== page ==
Alarming data from insurance provider, Golden Charter, shows that the cost of a funeral in the UK has increased by over 100% in the last 12 years.
Whilst funerals in 2004 cost an average of £1,900, customers today are paying around £3,600 too £4,000 on average.
Giving our loved ones a suitable farewell comes at a significant cost. There is almost a sentiment of the more you love the person, the more you have to spend and that it is an expense that you cannot hold back on.
The breakdown of funeral costs is heavily weighted around the fees for official funeral directors who cost around £2,500 per funeral. Although their role can be handled by a relative, many prefer to use a regulated funeral director to oversee vital aspects including the transportation of the deceased, embalming, venue hire, ceremony arrangement and completion of documents and the death certificate.
Additional funeral costs that start to add up include the memorial headstone (around £900), burial plot (starting from £870), venue hire (around £400), flowers (£150) and obituary in the newspaper (£70).
The danger of rising funerals costs means that the average ceremony could rise to as much as £7,000 by 2026 and £12,000 by 2036 – making them simply affordable for the majority of Britain.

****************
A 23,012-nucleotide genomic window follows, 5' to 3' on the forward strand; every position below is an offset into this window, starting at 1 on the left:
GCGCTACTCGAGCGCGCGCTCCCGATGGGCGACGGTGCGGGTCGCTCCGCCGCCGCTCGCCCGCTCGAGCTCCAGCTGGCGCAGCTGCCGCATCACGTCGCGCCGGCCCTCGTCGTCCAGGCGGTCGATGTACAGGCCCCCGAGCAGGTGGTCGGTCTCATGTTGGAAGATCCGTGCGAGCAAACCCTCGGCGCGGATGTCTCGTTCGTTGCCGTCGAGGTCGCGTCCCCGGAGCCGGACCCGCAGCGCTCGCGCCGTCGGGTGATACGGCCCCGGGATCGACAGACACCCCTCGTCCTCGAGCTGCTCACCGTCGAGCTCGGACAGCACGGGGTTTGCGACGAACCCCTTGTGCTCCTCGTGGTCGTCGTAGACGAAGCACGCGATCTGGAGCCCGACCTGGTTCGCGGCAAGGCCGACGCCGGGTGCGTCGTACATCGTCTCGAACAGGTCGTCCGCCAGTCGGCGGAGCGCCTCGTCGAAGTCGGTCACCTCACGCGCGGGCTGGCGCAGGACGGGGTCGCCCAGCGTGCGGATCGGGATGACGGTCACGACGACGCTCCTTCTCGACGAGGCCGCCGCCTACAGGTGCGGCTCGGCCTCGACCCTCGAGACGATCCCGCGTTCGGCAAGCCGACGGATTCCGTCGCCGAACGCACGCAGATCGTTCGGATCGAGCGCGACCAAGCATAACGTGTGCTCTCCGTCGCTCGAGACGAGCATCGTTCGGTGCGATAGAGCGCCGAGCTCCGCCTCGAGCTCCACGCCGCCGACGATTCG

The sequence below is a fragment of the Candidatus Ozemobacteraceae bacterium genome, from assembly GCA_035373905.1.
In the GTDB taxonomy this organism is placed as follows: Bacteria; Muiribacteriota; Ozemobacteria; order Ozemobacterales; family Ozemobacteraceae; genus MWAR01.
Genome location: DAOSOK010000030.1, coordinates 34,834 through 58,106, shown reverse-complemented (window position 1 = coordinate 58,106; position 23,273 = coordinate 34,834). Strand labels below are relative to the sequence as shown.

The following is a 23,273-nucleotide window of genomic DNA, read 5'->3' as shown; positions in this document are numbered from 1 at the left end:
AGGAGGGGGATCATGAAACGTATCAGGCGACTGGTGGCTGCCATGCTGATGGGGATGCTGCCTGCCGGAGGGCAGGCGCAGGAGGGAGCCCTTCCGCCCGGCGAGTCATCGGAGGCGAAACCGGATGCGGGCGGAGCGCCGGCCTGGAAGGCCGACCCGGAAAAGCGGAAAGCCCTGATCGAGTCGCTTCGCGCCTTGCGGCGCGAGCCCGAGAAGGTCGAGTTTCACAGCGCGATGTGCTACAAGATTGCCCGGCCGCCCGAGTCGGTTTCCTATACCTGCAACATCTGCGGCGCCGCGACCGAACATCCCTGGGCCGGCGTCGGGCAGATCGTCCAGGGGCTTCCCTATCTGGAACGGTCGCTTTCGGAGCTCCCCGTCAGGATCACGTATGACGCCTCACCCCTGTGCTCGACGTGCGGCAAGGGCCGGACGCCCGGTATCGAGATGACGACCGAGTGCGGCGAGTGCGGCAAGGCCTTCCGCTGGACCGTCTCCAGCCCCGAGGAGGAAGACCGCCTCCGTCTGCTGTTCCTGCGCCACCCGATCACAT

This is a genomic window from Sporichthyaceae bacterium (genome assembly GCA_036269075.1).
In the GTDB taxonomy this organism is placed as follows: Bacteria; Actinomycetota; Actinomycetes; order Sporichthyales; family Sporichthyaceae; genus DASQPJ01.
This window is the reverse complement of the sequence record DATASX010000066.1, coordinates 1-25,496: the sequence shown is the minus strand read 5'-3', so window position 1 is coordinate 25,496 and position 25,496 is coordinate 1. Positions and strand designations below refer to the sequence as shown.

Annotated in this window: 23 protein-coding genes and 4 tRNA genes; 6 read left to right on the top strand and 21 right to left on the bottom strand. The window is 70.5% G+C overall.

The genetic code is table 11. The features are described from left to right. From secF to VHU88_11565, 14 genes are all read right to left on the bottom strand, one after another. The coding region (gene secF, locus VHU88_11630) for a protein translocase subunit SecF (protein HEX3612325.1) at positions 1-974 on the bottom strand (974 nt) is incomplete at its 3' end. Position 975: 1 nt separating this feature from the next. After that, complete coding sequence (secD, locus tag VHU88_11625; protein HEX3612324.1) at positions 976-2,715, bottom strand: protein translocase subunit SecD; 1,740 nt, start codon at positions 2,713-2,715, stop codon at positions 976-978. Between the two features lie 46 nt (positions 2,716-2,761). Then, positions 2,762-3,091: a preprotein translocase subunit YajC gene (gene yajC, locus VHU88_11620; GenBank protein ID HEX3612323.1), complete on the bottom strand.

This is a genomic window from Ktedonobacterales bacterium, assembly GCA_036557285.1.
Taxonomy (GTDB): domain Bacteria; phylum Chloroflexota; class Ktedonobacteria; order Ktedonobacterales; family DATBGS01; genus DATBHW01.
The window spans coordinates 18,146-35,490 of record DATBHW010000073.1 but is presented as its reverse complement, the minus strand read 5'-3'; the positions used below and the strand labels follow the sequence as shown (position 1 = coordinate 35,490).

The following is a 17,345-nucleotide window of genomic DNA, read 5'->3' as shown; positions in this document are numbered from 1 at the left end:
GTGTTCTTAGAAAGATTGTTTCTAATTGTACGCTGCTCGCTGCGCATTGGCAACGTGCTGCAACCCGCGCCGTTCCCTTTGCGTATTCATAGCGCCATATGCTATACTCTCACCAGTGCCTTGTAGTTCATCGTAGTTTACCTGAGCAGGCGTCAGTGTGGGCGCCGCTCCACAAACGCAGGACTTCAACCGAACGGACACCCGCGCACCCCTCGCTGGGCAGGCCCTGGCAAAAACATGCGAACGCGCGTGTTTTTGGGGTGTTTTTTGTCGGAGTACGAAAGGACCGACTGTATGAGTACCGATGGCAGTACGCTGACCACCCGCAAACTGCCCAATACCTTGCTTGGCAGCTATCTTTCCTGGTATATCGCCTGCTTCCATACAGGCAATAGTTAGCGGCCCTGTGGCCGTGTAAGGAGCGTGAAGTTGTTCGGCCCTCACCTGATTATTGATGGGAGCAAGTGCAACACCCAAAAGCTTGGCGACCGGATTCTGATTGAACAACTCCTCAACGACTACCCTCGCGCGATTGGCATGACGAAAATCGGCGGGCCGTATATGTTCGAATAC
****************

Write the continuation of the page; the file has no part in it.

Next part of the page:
Remedies to reduce cost
The implications of a death can be a huge burden on a family and their relatives, but the additional financial pressure can add to the stress in a difficult time. Several remedies have emerged to help overcome the rising costs.
Last year, the BBC reported a noticeable ‘shift’ in the number of cremations compared to burials, where the average cost is around £1,000 less than a standard funeral. Recent polls show that now 58% of people are choosing cremation over a traditional burial.
The term ‘memory giving’ has also emerged which involves the use of crowdfunding to help families pay for a funeral. Using websites like Just Giving and GoFundMe, relatives are able to set up an online giving profile page where friends and family can donate towards the funeral costs, leaving messages and sharing pictures on the page.
More recently, there has been a growth in the role of prepaid funeral plans, also known as funeral or burial insurance. This is an insurance policy used to pay for a funeral and can be purchased for your or on behalf of a loved one. The main advantage is that the cost of the funeral is fixed to today’s prices at around £3,600 and will remain the same even if you pass away in 20, 30 or 40 years. Funeral plans typically cost around £3,000 and can be paid in one lump sum or in monthly instalments of around £25 per month.
There has also been a rise in alternative funerals including carrying the coffin on boat or motorbike and holding the service out of a traditional church environment to save money. Other options have included the use of homemade wreathes using artificial flowers, catering in-house and service booklets printed off the home computer to save on costs.